As the time has arrived for you to take on the role of caregiving for your parents, it can be both challenging and occasionally frustrating. After years of your parents caring for and supporting you, the dynamic has now reversed. Many adult children struggle with asking their parents to relinquish their car keys, alter their financial habits, consider assisted living, or accept assistance from an in-home caregiver. While most seniors aim to maintain their independence, they may perceive these suggestions as attempts to undermine their autonomy, even if your intentions are for their best interests. Drawing from our experiences working with numerous older adults, we’ve gained insights from those who have expressed feelings of helplessness, wondering, ‘How Can We Convince My Father? He Will Not Listen.’ Although this journey is far from easy, it’s one that we must embark upon.
Engaging in conversations about caregiving, estate planning, and financial management can be challenging, as these subjects may signify a loss of autonomy for your parents. While these discussions may touch on sensitive topics, they are crucial for your parents’ happiness and well-being in their old age. In this article, we’ve compiled our experiences as social gerontologists to help you navigate through some of the most critical talks you should have with your ageing parents. It also includes extensive expert advice on how best to approach these challenging subjects.

  • Roshan J Mundapallil, Sowmya Lakshmi

As our parents begin to age, it marks the onset of a challenging transition. These parents, once our mentors, nurturers, and educators, are now the ones we worry about and will eventually need to care for. Anticipating the future is a crucial reason to initiate conversations with ageing parents. Typically, there exists a communication gap. Ideally, a range of discussions that should take place but often do not. In our professional experience, such conversations are relatively rare in India. Families often avoid addressing a multitude of critical issues, spanning from financial matters to medical care to long-term living arrangements. Unfortunately, these difficult talks are often dodged as much as possible.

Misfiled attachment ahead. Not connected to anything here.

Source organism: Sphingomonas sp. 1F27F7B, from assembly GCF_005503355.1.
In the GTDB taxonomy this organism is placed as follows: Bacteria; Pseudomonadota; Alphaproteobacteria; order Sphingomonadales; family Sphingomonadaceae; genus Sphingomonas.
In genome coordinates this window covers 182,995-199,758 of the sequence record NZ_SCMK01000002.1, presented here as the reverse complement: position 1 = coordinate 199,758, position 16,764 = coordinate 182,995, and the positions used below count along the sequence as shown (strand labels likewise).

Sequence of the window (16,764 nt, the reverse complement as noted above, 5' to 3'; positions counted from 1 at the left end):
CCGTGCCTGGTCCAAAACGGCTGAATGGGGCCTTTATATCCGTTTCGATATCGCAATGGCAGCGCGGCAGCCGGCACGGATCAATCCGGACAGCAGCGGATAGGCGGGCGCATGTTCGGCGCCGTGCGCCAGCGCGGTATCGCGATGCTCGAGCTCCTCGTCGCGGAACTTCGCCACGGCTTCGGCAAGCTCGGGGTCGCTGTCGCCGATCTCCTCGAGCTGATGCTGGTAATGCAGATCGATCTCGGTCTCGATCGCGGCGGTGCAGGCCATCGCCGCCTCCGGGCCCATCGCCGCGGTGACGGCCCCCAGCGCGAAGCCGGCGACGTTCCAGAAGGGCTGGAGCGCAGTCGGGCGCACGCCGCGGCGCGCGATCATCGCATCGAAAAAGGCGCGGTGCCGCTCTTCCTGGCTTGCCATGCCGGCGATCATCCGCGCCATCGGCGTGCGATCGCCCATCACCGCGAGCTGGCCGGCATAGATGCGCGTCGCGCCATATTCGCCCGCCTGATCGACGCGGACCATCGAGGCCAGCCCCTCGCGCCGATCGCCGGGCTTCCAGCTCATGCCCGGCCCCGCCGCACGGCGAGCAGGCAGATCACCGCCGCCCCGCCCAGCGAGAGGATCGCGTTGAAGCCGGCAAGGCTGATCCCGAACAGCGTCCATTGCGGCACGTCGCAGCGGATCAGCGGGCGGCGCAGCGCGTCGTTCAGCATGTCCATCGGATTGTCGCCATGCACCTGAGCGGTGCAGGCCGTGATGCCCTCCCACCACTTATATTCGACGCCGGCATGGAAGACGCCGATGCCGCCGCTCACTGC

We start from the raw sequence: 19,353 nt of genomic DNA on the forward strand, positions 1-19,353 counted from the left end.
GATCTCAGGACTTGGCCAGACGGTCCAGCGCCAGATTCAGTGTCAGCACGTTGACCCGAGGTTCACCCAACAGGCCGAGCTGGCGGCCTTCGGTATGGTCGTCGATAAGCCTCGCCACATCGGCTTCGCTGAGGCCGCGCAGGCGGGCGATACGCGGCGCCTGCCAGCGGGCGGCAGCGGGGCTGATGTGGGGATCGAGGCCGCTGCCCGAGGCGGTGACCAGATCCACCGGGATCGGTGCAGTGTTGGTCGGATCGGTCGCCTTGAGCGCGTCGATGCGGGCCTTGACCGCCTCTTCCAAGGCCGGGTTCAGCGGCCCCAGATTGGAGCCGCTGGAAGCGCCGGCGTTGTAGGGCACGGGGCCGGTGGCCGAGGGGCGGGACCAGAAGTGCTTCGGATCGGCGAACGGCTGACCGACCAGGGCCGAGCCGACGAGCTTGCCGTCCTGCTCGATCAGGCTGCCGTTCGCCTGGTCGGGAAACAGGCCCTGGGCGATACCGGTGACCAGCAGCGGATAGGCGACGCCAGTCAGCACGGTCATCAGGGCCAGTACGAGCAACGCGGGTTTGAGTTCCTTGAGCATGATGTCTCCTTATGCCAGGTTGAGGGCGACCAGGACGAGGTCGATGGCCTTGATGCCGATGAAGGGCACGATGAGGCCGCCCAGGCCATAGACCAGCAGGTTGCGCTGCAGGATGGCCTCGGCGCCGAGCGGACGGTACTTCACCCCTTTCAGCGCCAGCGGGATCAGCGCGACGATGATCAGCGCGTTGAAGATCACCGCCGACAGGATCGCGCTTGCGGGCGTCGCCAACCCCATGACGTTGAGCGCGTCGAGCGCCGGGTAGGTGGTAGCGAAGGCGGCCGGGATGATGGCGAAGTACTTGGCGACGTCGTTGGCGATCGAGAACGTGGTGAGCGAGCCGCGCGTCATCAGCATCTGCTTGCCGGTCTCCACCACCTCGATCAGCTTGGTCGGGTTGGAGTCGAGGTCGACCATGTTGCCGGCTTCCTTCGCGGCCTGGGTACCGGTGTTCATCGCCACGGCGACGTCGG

As adult children with ageing parents, the clock is ticking, urging us to prioritise and assemble at the discussion table. Common topics on this agenda include making decisions about finances, health, senior living, and other potentially challenging subjects. Eventually, you’ll find yourself broaching sensitive matters like whether your ageing parent needs home modifications for enhanced safety, considerations for home care, meal arrangements, and transportation. Frequently, family members grapple with initiating these crucial discussions, often leaving them unresolved and causing stress within the family.

Talk about finances and estates

Millions of rupees lie unclaimed in our banks’ vaults, reaching a record Rs. 8000 Cr (2.63 Crore accounts) due to unestablished next of kin for deceased account holders. Recent RBI data reveals that Tiruvalla, a Taluk in Central Travancore with significant foreign remittances, has a staggering 461 Crore unclaimed deposits. The lack of nominations or joint holders complicates the retrieval process when elders pass away, underlining the need to financial and estate planning as a priority.

This age-related issue significantly affects all generations, emphasising the importance of financial literacy for older adults. Discussing finances early, especially when signs of memory loss emerge, is essential. Consult with a Chartered Accountant for financial scrutiny and an attorney to update estate planning documents like wills and power of attorney. Confirm property details and ensure all relevant documents are in order. Taking proactive steps, such as becoming a representative payee on your parents’ account, prepares you for handling their financial transactions in the future.

In the realm of finances, many individuals, both parents and their children, often lack clarity. It’s crucial for adult children to gain a comprehensive understanding of their parents’ financial situation, prompting numerous questions. What investments are in place? Which banks do they bank with? Where is the pension account located? Are there any outstanding debts or mortgages? Where are the share certificates kept? Are there mutual fund investments? Have any loans been extended, and what are the repayment plans? Lastly, what are the current financial obligations?

The narratives we’re about to share have resonated with many of our clients and offer valuable lessons for those with elderly parents. Based on these compelling accounts, we advocate for proactive measures to prevent financial predators from taking advantage of vulnerable situations.